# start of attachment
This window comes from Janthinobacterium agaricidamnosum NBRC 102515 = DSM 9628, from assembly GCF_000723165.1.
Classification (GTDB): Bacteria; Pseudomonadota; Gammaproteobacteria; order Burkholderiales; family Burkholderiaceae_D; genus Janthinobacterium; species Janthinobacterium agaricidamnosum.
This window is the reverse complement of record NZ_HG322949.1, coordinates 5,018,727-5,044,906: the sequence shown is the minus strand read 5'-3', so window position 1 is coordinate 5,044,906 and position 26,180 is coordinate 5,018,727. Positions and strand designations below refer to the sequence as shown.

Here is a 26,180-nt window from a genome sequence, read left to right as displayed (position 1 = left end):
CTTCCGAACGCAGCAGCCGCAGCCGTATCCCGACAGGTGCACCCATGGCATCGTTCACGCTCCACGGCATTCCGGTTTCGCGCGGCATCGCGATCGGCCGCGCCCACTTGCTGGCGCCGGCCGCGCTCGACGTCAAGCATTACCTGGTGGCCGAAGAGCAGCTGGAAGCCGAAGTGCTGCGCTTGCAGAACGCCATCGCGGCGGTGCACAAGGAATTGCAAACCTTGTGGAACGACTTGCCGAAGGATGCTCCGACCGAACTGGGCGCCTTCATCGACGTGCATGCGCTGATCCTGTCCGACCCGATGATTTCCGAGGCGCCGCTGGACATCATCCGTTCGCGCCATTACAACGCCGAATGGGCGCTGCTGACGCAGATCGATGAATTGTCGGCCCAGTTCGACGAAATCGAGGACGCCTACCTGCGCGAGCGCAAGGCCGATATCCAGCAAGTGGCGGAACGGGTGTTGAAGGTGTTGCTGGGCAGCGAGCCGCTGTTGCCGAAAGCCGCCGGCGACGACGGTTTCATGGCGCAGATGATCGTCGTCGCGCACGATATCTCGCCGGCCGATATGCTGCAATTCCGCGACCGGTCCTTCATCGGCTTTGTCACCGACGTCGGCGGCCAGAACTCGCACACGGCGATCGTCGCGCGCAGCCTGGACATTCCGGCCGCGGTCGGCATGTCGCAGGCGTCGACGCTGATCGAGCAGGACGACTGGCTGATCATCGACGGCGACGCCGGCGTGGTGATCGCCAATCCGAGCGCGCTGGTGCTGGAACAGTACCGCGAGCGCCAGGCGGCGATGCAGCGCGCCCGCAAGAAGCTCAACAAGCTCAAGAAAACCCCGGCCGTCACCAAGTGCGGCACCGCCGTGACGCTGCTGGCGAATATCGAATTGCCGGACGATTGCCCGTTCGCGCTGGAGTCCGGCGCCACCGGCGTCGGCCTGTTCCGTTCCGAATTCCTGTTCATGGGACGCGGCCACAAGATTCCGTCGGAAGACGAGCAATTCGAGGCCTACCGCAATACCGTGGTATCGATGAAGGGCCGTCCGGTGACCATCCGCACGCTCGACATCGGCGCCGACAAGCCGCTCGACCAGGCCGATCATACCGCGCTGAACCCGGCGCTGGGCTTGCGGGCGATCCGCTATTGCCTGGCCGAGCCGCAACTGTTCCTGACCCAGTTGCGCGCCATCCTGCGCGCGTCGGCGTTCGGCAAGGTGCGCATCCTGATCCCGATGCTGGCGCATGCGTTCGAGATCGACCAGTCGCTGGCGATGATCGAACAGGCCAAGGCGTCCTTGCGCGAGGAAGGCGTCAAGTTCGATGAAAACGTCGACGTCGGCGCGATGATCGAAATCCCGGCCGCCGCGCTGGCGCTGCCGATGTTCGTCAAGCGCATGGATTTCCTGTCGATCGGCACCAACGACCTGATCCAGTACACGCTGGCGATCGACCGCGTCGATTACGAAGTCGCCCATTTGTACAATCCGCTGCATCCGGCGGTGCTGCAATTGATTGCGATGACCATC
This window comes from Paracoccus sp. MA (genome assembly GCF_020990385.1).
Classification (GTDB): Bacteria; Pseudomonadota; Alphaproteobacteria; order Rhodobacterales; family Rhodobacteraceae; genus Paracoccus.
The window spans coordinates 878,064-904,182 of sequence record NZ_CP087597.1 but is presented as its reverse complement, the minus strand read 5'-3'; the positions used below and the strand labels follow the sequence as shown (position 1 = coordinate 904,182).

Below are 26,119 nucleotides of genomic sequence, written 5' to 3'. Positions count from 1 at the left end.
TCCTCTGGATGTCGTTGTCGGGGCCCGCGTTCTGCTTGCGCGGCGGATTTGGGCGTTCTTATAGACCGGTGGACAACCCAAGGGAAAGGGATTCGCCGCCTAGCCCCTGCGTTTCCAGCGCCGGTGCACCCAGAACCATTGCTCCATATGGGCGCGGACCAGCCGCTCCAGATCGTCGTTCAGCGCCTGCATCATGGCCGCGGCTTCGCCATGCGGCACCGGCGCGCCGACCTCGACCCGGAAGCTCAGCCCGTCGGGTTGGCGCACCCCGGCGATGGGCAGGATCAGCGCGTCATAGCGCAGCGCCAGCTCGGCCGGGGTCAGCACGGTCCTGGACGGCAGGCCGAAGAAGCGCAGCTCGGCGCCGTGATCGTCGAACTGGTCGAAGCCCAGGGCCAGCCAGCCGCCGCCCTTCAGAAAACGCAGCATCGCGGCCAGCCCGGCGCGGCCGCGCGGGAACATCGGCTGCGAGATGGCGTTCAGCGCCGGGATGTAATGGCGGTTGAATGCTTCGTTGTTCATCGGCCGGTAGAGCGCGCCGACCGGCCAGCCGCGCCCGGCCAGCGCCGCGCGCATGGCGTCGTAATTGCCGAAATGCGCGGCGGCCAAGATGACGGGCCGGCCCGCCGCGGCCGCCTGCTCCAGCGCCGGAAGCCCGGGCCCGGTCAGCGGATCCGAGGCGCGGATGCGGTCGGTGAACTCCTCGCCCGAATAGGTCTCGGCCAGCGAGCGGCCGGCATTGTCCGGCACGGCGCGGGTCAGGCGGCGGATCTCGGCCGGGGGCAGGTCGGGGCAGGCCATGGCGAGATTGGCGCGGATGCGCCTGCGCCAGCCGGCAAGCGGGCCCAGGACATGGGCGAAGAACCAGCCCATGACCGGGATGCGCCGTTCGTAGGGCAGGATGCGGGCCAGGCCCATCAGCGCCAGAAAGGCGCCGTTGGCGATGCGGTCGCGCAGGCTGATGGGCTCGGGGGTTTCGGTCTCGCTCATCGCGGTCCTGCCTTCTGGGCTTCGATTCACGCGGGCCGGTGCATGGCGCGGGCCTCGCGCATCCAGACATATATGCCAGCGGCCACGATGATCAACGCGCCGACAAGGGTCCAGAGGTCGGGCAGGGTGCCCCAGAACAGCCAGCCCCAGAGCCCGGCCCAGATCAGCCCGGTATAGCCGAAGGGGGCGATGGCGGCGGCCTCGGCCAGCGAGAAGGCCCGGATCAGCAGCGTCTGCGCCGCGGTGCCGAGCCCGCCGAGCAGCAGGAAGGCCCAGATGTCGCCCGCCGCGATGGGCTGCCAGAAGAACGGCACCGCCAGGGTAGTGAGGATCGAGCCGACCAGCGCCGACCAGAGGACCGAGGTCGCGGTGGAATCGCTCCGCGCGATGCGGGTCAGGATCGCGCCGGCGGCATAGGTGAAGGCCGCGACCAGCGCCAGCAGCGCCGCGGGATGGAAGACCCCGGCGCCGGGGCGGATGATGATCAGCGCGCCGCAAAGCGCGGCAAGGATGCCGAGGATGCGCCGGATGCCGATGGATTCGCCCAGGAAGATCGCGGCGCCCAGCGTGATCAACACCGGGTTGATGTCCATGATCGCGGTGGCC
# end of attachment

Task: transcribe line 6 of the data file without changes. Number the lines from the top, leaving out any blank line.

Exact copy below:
This window comes from Paracoccus sp. MA (genome assembly GCF_020990385.1).